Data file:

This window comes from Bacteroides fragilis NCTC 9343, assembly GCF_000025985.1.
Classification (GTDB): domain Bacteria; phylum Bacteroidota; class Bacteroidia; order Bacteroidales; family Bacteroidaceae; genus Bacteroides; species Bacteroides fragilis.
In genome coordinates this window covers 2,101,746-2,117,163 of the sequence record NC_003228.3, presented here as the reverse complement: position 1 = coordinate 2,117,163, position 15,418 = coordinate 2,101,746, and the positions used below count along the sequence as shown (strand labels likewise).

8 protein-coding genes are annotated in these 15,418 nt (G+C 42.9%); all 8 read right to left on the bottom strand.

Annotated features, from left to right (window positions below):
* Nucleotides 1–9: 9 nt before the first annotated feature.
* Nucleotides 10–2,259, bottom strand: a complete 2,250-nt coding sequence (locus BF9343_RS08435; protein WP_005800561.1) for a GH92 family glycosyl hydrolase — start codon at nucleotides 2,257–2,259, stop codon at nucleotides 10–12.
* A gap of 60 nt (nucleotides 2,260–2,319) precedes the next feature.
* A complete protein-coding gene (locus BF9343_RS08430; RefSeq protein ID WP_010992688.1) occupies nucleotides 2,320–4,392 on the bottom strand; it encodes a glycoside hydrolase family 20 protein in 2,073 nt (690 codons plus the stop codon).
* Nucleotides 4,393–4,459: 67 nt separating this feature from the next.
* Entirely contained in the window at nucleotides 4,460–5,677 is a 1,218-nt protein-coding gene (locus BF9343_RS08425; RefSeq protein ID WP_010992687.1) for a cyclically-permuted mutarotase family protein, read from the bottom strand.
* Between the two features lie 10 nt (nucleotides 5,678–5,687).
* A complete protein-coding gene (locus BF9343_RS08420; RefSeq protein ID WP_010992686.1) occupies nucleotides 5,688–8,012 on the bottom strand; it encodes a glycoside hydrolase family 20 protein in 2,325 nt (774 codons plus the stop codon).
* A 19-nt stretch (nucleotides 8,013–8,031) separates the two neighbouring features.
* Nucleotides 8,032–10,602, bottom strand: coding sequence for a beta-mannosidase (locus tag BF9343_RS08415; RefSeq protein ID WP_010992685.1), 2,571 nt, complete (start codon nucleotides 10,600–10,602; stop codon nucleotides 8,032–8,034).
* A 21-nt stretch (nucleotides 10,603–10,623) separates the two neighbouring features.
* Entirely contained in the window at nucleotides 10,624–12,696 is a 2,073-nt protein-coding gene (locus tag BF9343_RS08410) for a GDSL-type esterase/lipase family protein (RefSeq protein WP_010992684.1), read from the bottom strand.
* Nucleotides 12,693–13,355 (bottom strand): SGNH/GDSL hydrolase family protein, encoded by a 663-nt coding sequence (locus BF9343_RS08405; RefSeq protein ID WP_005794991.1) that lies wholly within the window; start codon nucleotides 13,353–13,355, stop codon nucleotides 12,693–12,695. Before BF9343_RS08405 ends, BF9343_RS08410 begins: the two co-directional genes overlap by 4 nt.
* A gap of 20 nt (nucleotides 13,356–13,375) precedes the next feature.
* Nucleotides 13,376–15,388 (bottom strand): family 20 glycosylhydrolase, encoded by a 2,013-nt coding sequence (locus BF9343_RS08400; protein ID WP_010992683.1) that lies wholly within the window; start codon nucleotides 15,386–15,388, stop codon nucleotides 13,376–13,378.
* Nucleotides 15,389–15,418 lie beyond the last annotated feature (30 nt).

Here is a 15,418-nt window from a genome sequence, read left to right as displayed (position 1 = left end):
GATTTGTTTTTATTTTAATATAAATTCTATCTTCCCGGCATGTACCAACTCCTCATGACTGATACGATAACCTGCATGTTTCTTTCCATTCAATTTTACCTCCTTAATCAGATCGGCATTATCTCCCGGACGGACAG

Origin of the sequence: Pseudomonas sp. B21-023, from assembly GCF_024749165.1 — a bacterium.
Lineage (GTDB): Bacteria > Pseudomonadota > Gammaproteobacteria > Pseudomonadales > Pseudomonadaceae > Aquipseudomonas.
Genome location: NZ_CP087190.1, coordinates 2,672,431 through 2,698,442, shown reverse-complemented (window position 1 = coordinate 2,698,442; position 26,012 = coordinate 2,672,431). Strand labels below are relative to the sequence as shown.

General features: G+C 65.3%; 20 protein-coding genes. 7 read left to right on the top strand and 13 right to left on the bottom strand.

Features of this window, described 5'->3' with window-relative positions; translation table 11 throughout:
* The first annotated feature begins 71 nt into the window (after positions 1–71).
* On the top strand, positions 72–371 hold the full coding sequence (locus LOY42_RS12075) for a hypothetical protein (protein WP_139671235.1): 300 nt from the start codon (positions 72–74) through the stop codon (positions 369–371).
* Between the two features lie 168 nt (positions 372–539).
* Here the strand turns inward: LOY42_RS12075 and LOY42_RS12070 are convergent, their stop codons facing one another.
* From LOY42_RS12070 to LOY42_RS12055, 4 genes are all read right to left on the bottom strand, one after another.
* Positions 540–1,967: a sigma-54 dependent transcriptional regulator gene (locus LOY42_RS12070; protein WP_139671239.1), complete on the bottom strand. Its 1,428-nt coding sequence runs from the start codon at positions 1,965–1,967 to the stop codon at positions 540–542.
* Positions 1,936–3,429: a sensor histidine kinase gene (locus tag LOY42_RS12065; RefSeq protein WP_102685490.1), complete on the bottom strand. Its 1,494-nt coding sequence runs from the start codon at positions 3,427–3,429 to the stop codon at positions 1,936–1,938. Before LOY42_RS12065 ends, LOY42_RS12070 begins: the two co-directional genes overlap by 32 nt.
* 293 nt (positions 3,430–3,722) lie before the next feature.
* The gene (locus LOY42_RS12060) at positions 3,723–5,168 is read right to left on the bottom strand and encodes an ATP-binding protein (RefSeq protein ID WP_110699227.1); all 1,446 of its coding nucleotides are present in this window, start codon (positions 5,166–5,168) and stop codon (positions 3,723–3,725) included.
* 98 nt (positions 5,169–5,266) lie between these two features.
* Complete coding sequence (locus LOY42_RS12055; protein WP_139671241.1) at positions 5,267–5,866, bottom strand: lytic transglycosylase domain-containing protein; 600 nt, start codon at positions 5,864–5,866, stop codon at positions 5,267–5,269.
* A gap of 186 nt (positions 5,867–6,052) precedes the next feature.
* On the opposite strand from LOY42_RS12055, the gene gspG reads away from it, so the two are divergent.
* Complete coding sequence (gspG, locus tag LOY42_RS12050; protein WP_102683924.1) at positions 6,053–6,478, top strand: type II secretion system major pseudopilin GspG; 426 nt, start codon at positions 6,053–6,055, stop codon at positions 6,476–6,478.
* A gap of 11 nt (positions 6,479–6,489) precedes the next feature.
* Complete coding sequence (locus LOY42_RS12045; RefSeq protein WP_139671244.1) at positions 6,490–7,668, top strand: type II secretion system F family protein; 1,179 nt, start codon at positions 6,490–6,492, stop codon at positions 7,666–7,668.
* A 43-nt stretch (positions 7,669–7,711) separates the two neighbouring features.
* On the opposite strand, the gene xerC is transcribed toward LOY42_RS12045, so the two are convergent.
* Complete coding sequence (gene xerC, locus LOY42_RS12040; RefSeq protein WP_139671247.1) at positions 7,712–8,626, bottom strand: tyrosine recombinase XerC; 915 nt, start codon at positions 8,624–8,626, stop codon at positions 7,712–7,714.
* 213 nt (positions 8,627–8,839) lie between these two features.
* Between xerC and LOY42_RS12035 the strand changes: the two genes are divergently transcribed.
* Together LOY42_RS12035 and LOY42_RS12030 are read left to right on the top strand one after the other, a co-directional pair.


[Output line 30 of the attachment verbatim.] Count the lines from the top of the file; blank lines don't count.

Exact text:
* On the top strand, positions 72–371 hold the full coding sequence (locus LOY42_RS12075) for a hypothetical protein (protein WP_139671235.1): 300 nt from the start codon (positions 72–74) through the stop codon (positions 369–371).